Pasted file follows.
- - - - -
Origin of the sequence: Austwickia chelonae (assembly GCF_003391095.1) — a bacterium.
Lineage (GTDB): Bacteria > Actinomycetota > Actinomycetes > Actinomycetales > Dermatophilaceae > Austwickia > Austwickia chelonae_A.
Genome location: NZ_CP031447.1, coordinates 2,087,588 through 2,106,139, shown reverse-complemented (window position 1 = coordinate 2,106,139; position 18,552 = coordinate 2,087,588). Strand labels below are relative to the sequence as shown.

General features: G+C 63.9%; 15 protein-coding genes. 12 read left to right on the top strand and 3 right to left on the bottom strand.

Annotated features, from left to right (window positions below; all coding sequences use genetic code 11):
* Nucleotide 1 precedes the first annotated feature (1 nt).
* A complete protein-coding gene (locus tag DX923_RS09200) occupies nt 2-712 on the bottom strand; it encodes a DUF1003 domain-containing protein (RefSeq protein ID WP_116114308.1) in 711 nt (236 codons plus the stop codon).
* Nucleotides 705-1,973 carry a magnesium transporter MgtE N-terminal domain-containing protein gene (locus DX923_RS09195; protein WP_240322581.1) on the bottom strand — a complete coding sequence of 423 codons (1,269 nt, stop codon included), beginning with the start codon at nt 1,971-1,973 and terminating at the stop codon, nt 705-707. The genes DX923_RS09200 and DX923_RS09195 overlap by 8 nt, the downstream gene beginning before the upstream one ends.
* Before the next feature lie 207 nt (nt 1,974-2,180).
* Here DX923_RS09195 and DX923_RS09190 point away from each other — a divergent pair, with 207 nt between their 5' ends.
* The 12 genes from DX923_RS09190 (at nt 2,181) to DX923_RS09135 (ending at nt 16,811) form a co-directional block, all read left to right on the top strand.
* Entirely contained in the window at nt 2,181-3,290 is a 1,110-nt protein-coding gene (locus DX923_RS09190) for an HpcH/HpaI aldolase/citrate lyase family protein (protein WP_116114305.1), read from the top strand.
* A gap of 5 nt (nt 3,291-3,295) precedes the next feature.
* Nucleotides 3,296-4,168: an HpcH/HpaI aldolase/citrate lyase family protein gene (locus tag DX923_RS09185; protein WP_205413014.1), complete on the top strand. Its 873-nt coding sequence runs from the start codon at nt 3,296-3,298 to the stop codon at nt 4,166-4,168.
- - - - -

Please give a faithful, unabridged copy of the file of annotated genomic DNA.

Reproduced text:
Origin of the sequence: Austwickia chelonae (assembly GCF_003391095.1) — a bacterium.
Lineage (GTDB): Bacteria > Actinomycetota > Actinomycetes > Actinomycetales > Dermatophilaceae > Austwickia > Austwickia chelonae_A.
Genome location: NZ_CP031447.1, coordinates 2,087,588 through 2,106,139, shown reverse-complemented (window position 1 = coordinate 2,106,139; position 18,552 = coordinate 2,087,588). Strand labels below are relative to the sequence as shown.

General features: G+C 63.9%; 15 protein-coding genes. 12 read left to right on the top strand and 3 right to left on the bottom strand.

Annotated features, from left to right (window positions below; all coding sequences use genetic code 11):
* Nucleotide 1 precedes the first annotated feature (1 nt).
* A complete protein-coding gene (locus tag DX923_RS09200) occupies nt 2-712 on the bottom strand; it encodes a DUF1003 domain-containing protein (RefSeq protein ID WP_116114308.1) in 711 nt (236 codons plus the stop codon).
* Nucleotides 705-1,973 carry a magnesium transporter MgtE N-terminal domain-containing protein gene (locus DX923_RS09195; protein WP_240322581.1) on the bottom strand — a complete coding sequence of 423 codons (1,269 nt, stop codon included), beginning with the start codon at nt 1,971-1,973 and terminating at the stop codon, nt 705-707. The genes DX923_RS09200 and DX923_RS09195 overlap by 8 nt, the downstream gene beginning before the upstream one ends.
* Before the next feature lie 207 nt (nt 1,974-2,180).
* Here DX923_RS09195 and DX923_RS09190 point away from each other — a divergent pair, with 207 nt between their 5' ends.
* The 12 genes from DX923_RS09190 (at nt 2,181) to DX923_RS09135 (ending at nt 16,811) form a co-directional block, all read left to right on the top strand.
* Entirely contained in the window at nt 2,181-3,290 is a 1,110-nt protein-coding gene (locus DX923_RS09190) for an HpcH/HpaI aldolase/citrate lyase family protein (protein WP_116114305.1), read from the top strand.
* A gap of 5 nt (nt 3,291-3,295) precedes the next feature.
* Nucleotides 3,296-4,168: an HpcH/HpaI aldolase/citrate lyase family protein gene (locus tag DX923_RS09185; protein WP_205413014.1), complete on the top strand. Its 873-nt coding sequence runs from the start codon at nt 3,296-3,298 to the stop codon at nt 4,166-4,168.